Shenandoah River as it runs through Clarke County, VIrginia
Shenandoah River

Cool Spring Battlefield sits on land that, just a few year ago, was a golf club. When a friend told me about it ages ago, he said, “you know, the old golf club.” Well, I am not a golfer so I wasn’t sure. I did some research and located the area and headed there last year. I loved it. The care of the land is under Shenandoah University. They use it for learning but are also allowing the land to grow back to its nature habitat. There are paved trails that were once for golf carts and some unpaved trails. And the place is huge. I only went a little ways my first time there. This time, I wanted to go to the end. It was well worth it because there is a section that climbs quite a ways and you have a beautiful view of the rolling countryside located on the opposite side of the river.

Beautiful View

I went pretty early in the morning and was blessed with a mostly empty park. The peacefulness was needed and I enjoyed the silence. While walking, I passed a Yellow-Crowned Night Heron. I was sad to have disturbed it. I attempted a photo but it was just a bit too far away and behind some tall grass so I couldn’t get a good focus. More on the herons later… As you reach the far end of the trail you’ll hear a waterfall. While it is not very large, it is pretty. I’m excited to return to photograph this waterfall in the spring and then again in the fall. I think the scene will be even better! It started to snow pretty heavily while I was attempting photos of the falls so I eventually had to stop. The flakes kept landing on my lens and I couldn’t wipe them away fast enough.

Waterfall at end of former golf course

The trail continues on past the waterfall. There is a ranger/park sign structure with a sheet of paper and pen. You are required to sign your name and state where/how far you’ll be hiking. This is a safety requirement and everyone should comply with it. The River Trail eventually meets up with the Appalachian Trail. I’m definitely going to be returning for that section of the hike.

If you like birds, one of the highlights of the park is the Great Blue Heron Rookery located across the Shenandoah River. It is quite a beautiful sight. When I have been there, the sky has been gray so they look like vampires hanging out on the branches with their nests. I counted 13 along with several nests. It is a sure thing that you’ll see herons when you visit this park. As always, please respect them and give them their space.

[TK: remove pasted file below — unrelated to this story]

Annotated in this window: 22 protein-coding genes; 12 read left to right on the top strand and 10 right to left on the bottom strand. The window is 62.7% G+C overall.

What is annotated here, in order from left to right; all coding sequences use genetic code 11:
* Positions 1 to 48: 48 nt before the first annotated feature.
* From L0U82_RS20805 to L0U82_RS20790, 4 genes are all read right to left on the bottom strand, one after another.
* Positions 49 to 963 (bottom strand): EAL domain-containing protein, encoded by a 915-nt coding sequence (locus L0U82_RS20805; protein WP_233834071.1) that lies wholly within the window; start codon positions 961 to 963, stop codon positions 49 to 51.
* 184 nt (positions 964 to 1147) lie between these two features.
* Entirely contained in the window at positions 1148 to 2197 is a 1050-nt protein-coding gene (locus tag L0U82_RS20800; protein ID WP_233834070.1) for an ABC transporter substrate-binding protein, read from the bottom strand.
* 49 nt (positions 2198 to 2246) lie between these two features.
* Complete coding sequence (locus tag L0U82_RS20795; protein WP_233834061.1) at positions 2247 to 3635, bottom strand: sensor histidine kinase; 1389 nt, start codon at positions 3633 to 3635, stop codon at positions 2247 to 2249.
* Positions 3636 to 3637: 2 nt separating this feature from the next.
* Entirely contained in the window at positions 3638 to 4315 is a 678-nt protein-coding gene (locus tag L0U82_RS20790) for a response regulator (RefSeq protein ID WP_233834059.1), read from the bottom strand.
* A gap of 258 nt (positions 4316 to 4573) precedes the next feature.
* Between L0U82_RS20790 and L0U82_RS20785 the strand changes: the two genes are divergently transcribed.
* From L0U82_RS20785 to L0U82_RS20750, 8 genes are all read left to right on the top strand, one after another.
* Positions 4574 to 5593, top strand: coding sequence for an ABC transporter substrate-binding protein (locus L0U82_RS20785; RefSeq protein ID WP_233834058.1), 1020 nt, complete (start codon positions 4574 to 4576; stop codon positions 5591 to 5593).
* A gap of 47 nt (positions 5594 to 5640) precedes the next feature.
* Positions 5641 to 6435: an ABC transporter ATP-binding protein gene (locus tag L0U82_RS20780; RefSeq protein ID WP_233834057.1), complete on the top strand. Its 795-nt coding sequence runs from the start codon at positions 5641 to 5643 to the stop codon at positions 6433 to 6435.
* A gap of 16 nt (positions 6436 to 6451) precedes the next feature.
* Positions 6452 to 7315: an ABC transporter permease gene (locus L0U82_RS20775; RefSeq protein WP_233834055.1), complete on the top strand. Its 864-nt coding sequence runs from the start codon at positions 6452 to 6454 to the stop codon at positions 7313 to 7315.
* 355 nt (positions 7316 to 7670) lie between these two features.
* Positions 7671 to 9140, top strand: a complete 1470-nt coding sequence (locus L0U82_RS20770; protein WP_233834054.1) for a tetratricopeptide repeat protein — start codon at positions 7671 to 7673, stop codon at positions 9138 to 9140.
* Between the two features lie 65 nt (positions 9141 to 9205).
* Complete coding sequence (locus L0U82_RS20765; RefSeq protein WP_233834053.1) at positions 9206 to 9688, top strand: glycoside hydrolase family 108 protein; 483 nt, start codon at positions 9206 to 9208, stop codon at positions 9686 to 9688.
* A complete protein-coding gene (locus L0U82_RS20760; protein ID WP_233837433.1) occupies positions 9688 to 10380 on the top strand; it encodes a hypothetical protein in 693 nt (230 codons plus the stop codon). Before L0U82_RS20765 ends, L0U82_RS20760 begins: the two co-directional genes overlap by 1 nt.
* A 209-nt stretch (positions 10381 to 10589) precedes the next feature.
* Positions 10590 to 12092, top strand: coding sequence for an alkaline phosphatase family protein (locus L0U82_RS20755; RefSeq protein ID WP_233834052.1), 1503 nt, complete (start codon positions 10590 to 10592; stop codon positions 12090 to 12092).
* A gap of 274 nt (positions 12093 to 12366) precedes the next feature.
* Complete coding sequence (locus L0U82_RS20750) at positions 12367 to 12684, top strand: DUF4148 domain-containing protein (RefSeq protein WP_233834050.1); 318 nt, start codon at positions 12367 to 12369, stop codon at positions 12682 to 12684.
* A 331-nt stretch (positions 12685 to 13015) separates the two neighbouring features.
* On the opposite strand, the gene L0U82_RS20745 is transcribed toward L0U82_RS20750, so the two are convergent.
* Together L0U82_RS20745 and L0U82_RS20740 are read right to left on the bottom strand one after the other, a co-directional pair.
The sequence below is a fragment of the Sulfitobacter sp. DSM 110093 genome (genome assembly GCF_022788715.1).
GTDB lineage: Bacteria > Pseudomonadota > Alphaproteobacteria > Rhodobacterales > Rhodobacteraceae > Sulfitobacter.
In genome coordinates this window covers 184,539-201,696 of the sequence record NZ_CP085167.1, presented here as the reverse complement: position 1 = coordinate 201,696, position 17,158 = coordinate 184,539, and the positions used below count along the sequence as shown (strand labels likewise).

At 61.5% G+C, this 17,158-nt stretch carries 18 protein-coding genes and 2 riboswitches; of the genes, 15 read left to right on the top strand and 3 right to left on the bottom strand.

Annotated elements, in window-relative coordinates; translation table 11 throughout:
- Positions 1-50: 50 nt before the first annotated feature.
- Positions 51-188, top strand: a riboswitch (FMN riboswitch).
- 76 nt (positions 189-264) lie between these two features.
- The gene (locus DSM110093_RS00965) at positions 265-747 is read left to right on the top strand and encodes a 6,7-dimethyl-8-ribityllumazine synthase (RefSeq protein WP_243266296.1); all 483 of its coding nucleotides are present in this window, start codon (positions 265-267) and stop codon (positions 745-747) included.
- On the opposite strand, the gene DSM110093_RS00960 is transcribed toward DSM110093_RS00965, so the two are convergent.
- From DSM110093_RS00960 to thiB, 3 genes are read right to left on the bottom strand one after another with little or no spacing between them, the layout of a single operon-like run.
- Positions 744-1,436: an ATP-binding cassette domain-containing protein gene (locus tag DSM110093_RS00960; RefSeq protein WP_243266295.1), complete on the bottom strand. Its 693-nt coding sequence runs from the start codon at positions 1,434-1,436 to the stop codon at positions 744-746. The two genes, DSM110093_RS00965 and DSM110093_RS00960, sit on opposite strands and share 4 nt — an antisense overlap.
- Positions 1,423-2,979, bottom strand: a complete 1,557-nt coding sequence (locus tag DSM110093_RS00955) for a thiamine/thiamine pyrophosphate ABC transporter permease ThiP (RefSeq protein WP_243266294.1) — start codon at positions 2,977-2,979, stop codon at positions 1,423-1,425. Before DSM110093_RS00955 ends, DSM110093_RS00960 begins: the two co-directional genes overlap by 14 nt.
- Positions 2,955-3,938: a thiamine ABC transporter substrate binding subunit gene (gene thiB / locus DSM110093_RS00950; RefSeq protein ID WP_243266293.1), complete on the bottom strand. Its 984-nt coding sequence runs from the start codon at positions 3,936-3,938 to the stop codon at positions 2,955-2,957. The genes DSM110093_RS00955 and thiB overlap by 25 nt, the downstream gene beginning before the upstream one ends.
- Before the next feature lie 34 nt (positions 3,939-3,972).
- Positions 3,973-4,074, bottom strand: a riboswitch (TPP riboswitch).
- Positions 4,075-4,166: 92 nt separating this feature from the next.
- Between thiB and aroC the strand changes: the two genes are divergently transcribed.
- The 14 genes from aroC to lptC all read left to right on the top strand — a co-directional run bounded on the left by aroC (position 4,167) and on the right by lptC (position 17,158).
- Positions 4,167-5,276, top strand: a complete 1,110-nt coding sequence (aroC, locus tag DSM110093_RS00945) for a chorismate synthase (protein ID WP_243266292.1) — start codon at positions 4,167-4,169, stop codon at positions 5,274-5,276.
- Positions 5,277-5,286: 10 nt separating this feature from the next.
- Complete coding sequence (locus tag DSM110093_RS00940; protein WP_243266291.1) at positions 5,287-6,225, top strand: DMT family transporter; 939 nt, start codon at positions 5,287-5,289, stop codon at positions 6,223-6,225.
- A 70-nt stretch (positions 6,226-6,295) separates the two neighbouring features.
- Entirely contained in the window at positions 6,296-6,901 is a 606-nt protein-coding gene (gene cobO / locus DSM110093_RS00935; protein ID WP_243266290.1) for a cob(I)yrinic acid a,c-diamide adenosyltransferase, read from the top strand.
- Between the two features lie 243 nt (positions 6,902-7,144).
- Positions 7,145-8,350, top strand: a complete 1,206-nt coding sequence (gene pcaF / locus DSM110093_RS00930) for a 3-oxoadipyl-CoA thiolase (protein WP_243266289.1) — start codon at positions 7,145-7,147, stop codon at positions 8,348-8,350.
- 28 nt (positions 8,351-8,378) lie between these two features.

Heron Rookery with great blue herons and nests
Heron Rookery

What I love about this place is that it is a wonderful example of land conservation. Closer to me, in Loudoun County, Goose Creek was a golf course. I saw just last fall that it closed. They will be building houses on the land now and have already built a storage unit. This golf course ran right next to Goose Creek (duh) and it, too, could have been conserved instead of being turned over to more development. Granted, Cool Spring was a historic area due to the battles that took place during the Civil War and that probably went a long way in protecting it from development. However, this is a great option for future golf courses that go under. Let the land grow back naturally and preserve the trails for runners, bikers, hikers, etc. I found out, after emailing a word of thanks to those who administer the land, that there are thousands of acres of land protected around the former course and across the river. I think it would add up to close to 4,000 acres. That is remarkable.

If you decide to visit Cool Spring Battlefield, please respect the rules. Your dog stays on a leash. You Leave No Trace. No fires. Respect the land and stay on trails as much as possible Let’s keep the land pristine and beautiful.

First Day Hike – Welcome 2019!

If you only knew how long I sit around wondering where to hike, you’d laugh. I go through blogs. I open up my maps. I peruse my waterfall book. I can never decide. Maybe that’s because I have so many wonderful options? I knew I wanted a waterfall. That much was sure. This past Sunday my son and I set out for an off trail hike in Shenandoah to a big waterfall but due to my wonderful hydration bladder leaking and soaking my sweatshirt, we didn’t go. It would have made me very cold to hike with it like that and my base layer wasn’t warm enough. Ugh. We had fun roaming Big Meadows for a bit and driving Skyline.

I needed something new so I decided on Kilgore Falls in Maryland. It would be a 2 hour drive but I figured that was better than 3 hours to other ones I considered. I slept poorly and almost scrapped the whole thing yesterday morning but I saw an inspiring post on Instagram so I dragged myself out of bed and went.

As I was driving, I was willing the sun to stay behind the clouds. I felt like I had to hurry (I didn’t). I passed some beautiful farmland scenes that I would have liked to photograph but I really felt a need to get to the trail. I finally arrive and, boom, the trail doesn’t open until 10:00 am. 10:00 am? Really? That is so late. So crazy. I ran and used the port-a-potty (which I am happy to say was incredibly clean) and wondered what to do. I decided to zip on over to Conowingo Dam. I have wanted to go for a long time and figured this was my chance. I didn’t know if I’d see any eagles but had nothing to lose.